"Wright Mountain was not the right mountain and luckily we found that out before something serious happened." -EastkingThis trip was the same one as Not the Wright Mountain but I felt as though there were details of the trip that were left out. This trip took place December 26, 2009. The people who came were Gimpilator, fzte (Skyler), Gabe, Eastking, and I.
Even on the way to Snoquamie Pass the sunrise was quite beautiful and we arrived just in time while the clouds were leaving the area. The trailhead started at the Alpental Ski Area. I believe this was Skylers third mountain trip, which he had already owned a pair of expedition boots that were for climbing Mount Everest, not even I as someone who goes to the mountains all the time have that kind of equipment.
We started the trail at a some what speedy pace. The views broke out very soon and Chair peak was towering over the valley with its sheer cliffs and you could tell that it was windy way above us. There was a few avalanche spots on the way to the pass, but we passed through them in speedy time. As we switched back up to the pass the wind started to pick up, at the pass the wind was blowing so hard that it looked as though it was snowing all around us even though the views were clear. The summits were blowing snow off of the summits which gave the place a mountainous feeling. I wanted to keep observing the view, but we had to head over to Wright Mountain. We carefully descended down to Snow lake, and took a right, going to the left would have been steep and much avalanche danger. I saw to my suprise a skier traveling on the edge of the lake, but I suppose the skis made him safer.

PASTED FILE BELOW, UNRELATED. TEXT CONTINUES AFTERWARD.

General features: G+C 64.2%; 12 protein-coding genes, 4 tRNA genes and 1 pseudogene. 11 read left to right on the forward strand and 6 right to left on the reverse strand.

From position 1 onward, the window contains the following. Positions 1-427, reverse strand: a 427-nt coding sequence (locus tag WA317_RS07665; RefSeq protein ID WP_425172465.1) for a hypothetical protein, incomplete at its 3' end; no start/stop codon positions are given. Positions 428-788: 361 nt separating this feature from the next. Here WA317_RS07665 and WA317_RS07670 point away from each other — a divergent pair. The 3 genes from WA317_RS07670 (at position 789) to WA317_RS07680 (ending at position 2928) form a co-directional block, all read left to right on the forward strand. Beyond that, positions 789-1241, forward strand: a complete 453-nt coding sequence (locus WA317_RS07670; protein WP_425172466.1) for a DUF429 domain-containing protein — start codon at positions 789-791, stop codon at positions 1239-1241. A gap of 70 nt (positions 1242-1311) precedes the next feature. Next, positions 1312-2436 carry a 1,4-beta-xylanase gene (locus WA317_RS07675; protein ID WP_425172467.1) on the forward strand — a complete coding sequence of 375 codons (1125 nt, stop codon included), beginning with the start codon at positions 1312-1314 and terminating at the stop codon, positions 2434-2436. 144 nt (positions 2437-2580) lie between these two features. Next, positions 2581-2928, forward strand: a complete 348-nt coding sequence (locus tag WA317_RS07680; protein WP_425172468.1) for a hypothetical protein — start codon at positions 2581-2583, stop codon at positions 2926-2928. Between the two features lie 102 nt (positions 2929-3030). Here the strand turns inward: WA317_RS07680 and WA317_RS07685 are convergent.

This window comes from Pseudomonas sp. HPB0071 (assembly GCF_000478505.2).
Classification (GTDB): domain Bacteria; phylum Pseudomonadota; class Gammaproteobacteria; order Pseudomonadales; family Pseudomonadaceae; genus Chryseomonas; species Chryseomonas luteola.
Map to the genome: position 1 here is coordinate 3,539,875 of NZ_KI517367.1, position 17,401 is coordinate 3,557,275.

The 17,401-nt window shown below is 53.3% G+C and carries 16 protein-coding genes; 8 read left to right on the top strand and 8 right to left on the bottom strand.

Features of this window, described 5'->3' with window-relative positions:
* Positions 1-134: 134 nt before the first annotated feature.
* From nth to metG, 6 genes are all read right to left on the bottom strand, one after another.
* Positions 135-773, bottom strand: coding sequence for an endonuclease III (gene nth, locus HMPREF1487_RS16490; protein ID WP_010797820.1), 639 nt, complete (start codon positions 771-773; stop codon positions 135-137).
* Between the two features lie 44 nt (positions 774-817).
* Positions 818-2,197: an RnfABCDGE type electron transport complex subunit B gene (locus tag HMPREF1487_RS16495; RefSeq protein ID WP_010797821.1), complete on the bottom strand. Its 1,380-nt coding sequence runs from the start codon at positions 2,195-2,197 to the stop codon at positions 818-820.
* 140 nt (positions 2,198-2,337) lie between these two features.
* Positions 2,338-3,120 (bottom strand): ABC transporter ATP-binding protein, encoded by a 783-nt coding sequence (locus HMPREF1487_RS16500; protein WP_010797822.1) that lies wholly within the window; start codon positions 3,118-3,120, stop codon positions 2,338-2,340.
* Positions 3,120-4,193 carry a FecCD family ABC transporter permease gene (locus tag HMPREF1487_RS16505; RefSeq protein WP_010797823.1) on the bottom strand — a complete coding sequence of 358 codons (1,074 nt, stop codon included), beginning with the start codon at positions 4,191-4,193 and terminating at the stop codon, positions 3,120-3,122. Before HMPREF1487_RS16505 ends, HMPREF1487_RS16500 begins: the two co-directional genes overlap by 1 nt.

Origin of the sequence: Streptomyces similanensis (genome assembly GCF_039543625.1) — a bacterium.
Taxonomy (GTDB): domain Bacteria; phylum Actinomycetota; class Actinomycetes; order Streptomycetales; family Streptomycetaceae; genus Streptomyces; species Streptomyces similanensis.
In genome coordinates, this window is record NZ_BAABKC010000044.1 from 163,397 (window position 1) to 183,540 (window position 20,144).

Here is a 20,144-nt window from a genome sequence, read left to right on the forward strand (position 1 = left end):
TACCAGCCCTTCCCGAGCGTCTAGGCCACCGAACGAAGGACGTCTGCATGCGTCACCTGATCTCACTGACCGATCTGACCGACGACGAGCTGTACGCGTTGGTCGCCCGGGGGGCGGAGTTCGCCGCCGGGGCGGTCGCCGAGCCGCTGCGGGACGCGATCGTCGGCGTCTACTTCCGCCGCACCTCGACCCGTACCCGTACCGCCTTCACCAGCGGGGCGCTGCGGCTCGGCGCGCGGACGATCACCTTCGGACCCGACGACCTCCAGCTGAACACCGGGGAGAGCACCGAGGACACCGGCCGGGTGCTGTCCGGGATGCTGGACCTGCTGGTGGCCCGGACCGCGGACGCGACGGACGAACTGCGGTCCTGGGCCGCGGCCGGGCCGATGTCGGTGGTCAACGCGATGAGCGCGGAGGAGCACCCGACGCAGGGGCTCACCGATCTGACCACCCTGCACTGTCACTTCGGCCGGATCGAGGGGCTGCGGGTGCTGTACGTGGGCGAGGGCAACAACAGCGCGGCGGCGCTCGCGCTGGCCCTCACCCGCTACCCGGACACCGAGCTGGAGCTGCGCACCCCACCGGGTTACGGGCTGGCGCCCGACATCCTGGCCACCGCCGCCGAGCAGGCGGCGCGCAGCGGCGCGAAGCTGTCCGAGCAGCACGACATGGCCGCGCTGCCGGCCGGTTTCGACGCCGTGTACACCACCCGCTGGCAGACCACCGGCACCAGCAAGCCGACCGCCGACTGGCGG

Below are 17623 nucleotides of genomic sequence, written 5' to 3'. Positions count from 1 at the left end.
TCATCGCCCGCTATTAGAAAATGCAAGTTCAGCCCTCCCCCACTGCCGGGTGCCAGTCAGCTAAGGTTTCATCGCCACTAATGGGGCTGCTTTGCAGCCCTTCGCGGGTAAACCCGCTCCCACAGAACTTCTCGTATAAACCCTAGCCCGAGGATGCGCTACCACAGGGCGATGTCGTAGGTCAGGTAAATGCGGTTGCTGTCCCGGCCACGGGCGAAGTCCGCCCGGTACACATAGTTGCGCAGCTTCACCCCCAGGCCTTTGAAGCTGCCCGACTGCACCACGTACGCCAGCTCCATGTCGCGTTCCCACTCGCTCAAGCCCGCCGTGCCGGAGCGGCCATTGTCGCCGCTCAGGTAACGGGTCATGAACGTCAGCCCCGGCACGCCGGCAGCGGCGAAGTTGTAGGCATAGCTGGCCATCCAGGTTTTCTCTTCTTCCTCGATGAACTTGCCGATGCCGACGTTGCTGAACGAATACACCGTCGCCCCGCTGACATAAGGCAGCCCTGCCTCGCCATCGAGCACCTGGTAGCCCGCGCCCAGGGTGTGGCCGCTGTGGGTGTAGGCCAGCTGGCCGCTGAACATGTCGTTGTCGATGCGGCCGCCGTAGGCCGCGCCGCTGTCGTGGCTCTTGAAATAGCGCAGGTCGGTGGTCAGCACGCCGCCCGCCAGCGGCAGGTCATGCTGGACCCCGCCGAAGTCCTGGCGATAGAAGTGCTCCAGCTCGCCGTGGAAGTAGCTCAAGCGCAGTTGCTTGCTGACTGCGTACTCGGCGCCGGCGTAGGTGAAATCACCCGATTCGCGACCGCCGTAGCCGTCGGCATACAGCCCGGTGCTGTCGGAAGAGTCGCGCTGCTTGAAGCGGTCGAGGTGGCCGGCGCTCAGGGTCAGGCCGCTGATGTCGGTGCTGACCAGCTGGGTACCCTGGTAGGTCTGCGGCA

We passed through a non slopey area until we reached a large hill, we were unsure which way to take by this point. Eastking, Skyler, and Gabe went upwards while Gimpilator and I went the downwards route to figure out how to get to Wright Mountain. As we are heading down I realize how unstable the slope is, ice covered powder which not only increases avalanche danger but makes things not ideal for traversing. As Gimpilator was attempting to traverse the slope, he takes a step which creates a huge crack across the snow. Immediately he yells to me "JOSH GET OUT OF HERE!" and I go up the slope as fast as possible. When we get back to where we came from, Eastking had decided going up was also too dangerous so we met him near the bottom which was by the lake. We do a tactic we had not wanted to do. We would have to travel on the edge of the lake. At first I did not like the idea, but after a few steps things seemed stable, although then my comfort was over once I saw what looked like a small crevasse that you could not see the bottom of next to the edge of the lake, it was probably only 10 or so feet max, but still gave me a chilling feeling that made me want to stay away from those. The very edge seemed some what unstable, the slope seemed unstable, so we had to be about 5 feet out. Then we reached a spot were it looked do able for us to go on the slope, we all wanted to get off of the lake. The slope above had some melting noises that made me a little worried but we went across it without having any issues.